August 2003 Bulletin

Spinal stenosis

Patient Information from Your Orthopaedic Connection

Back aches and pains are a health concern for millions of people. In fact, nearly 26 million visits were made to physicians' offices due to back problems in the year 2000, including 7 million visits for low back problems. The symptoms come in different forms, but one of the most common causes for the problem is spinal stenosis.

Stenosis means narrowing. In spinal stenosis, the spinal canal, which contains and protects the spinal cord and nerve roots, narrows and pinches or irritates the spinal cord and/or nerves that enter or leave the spinal cord. This narrowing can be caused by a bulging or herniated disk in the spinal column. The result is low back pain. You can also experience pain or numbness in the legs, muscle weakness or changes in leg reflexes.

Causes of spinal stenosis

There are many potential causes for spinal stenosis, including:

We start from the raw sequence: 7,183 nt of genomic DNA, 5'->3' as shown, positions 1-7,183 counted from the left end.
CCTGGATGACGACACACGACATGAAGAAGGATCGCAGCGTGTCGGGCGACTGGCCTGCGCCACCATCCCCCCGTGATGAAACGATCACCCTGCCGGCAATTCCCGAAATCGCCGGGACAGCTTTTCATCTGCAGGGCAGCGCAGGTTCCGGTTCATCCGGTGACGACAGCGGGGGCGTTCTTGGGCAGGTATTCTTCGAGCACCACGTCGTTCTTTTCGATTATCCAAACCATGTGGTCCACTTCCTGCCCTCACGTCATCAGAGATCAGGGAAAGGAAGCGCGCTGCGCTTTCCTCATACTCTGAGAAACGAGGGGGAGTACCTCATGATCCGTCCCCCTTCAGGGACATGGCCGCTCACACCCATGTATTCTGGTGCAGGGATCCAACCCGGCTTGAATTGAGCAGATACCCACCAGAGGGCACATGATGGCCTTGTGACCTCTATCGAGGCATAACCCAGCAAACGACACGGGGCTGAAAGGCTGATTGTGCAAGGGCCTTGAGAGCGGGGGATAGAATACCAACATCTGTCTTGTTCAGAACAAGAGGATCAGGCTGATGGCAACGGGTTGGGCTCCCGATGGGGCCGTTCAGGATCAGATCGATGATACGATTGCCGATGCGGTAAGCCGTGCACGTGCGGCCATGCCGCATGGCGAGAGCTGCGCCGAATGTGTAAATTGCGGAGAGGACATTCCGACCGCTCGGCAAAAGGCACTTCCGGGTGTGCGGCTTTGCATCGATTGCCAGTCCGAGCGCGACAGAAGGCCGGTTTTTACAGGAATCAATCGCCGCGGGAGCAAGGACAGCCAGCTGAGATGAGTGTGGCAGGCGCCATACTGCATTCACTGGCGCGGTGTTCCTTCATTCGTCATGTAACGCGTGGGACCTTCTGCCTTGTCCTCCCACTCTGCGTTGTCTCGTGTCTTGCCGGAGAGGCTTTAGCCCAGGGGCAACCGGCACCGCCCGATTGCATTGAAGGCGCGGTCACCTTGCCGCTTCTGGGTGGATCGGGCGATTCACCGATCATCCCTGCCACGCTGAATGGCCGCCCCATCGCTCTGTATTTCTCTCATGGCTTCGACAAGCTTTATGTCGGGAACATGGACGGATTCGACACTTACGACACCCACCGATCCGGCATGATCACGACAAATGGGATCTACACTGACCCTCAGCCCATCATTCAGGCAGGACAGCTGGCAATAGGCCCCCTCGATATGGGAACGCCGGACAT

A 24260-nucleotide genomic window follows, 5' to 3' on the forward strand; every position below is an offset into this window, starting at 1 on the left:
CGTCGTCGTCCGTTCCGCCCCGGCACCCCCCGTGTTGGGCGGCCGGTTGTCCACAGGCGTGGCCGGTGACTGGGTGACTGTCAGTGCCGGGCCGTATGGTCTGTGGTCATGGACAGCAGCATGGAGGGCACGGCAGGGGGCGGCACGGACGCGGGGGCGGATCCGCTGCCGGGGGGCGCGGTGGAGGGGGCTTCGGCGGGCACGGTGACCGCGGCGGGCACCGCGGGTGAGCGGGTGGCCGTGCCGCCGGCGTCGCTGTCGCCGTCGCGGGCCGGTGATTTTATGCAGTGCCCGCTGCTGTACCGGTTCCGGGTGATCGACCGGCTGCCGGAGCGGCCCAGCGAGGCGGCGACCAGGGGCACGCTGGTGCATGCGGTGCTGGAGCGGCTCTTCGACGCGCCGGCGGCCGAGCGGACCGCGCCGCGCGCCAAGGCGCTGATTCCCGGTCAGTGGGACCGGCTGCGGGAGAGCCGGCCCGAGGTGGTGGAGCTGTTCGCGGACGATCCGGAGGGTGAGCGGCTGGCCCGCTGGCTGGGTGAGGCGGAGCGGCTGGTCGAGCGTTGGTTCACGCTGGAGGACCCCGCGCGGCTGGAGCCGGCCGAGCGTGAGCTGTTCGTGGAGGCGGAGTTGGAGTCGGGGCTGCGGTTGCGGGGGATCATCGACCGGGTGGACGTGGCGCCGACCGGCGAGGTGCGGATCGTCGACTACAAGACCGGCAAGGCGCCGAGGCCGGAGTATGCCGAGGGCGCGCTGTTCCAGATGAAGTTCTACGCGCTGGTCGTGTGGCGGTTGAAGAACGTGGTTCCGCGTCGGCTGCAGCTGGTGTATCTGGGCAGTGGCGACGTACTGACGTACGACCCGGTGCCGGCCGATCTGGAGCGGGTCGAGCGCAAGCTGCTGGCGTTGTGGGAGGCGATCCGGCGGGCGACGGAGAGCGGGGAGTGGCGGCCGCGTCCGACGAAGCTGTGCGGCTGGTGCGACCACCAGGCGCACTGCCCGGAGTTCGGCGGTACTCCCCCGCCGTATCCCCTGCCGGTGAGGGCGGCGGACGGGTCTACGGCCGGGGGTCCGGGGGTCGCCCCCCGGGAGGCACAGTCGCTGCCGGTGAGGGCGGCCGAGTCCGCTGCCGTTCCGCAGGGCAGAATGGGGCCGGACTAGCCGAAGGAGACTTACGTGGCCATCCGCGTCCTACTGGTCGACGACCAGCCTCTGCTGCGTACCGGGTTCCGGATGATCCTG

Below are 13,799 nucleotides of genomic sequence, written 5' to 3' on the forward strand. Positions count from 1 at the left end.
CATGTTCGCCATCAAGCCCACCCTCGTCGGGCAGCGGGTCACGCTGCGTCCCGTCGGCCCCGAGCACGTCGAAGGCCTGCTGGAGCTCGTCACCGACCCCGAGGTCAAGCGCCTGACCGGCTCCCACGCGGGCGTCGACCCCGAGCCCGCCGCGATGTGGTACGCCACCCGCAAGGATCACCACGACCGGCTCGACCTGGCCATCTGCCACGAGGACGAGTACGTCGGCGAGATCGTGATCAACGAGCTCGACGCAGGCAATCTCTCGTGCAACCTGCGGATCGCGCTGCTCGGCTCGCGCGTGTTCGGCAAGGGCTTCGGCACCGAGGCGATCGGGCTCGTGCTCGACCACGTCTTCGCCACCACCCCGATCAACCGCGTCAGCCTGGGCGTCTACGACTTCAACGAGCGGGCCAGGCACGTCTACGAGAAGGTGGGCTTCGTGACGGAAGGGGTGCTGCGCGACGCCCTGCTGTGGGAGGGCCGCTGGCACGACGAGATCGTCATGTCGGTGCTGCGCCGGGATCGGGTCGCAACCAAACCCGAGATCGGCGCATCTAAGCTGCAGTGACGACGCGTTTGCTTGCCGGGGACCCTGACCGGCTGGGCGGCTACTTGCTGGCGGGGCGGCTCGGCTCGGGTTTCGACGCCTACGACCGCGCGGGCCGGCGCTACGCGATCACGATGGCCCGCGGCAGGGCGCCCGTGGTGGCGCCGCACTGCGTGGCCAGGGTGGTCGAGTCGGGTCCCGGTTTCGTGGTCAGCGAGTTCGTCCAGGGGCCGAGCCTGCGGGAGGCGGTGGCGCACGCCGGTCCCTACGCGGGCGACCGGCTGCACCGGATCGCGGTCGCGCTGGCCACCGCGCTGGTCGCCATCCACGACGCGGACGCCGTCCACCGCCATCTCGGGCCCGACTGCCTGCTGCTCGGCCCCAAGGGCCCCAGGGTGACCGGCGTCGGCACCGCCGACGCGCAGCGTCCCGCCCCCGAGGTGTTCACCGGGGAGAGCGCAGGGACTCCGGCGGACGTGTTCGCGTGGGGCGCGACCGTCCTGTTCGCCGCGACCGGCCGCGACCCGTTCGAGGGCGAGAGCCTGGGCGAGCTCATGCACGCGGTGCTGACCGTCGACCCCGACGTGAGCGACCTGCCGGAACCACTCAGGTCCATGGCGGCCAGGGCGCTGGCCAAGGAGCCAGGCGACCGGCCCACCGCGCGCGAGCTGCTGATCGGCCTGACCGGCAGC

Symptoms of spinal stenosis

Diagnosing spinal stenosis

Because these symptoms can be caused by many other conditions, spinal stenosis may be difficult to diagnose. There is usually no history of back problems or any recent injury. Often, unusual leg symptoms are a clue to the presence of spinal stenosis.

If simple treatments, such as postural changes, nonsteroidal anti-inflammatory drugs or physical therapy do not relieve the problem, your orthopaedic surgeon may request special imaging studies to determine the cause of the problem. An MRI (magnetic resonance image) provides details about the bones, tissues and narrowing of the spinal canal. A CT (computed tomography) scan with intrathecal contrast may be done if the patient cannot undergo MRI because of implanted devices such as a pacemaker. A myelogram (an X-ray taken after a special fluid is injected into the spine) may also be arranged.


Conservative treatment options include:

When stenosis causes severe nerve root compression, these treatments may not be enough. Back and leg pain may return again and again. Because many stenosis sufferers are unable to walk even short distances or have difficulty standing they often confine themselves to the home.

If conservative treatment does not relieve the pain, your orthopaedic surgeon may recommend surgery to relieve the pressure on affected nerves. In properly selected cases, the results are quite satisfactory, and patients are able to resume a normal lifestyle.

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